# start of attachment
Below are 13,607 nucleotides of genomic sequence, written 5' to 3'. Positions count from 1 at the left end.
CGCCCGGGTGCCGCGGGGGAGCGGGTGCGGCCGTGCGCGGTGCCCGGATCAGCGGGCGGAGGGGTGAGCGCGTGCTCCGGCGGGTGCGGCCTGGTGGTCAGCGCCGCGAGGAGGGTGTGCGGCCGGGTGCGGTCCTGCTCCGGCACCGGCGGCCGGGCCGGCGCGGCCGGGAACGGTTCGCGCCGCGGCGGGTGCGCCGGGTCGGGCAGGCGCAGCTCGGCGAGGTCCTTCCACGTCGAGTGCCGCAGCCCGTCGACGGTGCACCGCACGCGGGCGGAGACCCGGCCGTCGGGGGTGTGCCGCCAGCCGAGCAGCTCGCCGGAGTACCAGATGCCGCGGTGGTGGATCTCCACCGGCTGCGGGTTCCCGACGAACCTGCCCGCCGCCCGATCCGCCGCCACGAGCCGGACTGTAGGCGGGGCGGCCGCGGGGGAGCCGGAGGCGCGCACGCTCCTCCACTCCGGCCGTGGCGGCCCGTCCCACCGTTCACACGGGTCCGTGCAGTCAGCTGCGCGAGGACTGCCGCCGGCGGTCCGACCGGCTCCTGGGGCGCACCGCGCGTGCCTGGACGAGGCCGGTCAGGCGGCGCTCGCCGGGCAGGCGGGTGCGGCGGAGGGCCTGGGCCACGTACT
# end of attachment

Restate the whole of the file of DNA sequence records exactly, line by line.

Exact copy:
Below are 13,607 nucleotides of genomic sequence, written 5' to 3'. Positions count from 1 at the left end.
CGCCCGGGTGCCGCGGGGGAGCGGGTGCGGCCGTGCGCGGTGCCCGGATCAGCGGGCGGAGGGGTGAGCGCGTGCTCCGGCGGGTGCGGCCTGGTGGTCAGCGCCGCGAGGAGGGTGTGCGGCCGGGTGCGGTCCTGCTCCGGCACCGGCGGCCGGGCCGGCGCGGCCGGGAACGGTTCGCGCCGCGGCGGGTGCGCCGGGTCGGGCAGGCGCAGCTCGGCGAGGTCCTTCCACGTCGAGTGCCGCAGCCCGTCGACGGTGCACCGCACGCGGGCGGAGACCCGGCCGTCGGGGGTGTGCCGCCAGCCGAGCAGCTCGCCGGAGTACCAGATGCCGCGGTGGTGGATCTCCACCGGCTGCGGGTTCCCGACGAACCTGCCCGCCGCCCGATCCGCCGCCACGAGCCGGACTGTAGGCGGGGCGGCCGCGGGGGAGCCGGAGGCGCGCACGCTCCTCCACTCCGGCCGTGGCGGCCCGTCCCACCGTTCACACGGGTCCGTGCAGTCAGCTGCGCGAGGACTGCCGCCGGCGGTCCGACCGGCTCCTGGGGCGCACCGCGCGTGCCTGGACGAGGCCGGTCAGGCGGCGCTCGCCGGGCAGGCGGGTGCGGCGGAGGGCCTGGGCCACGTACT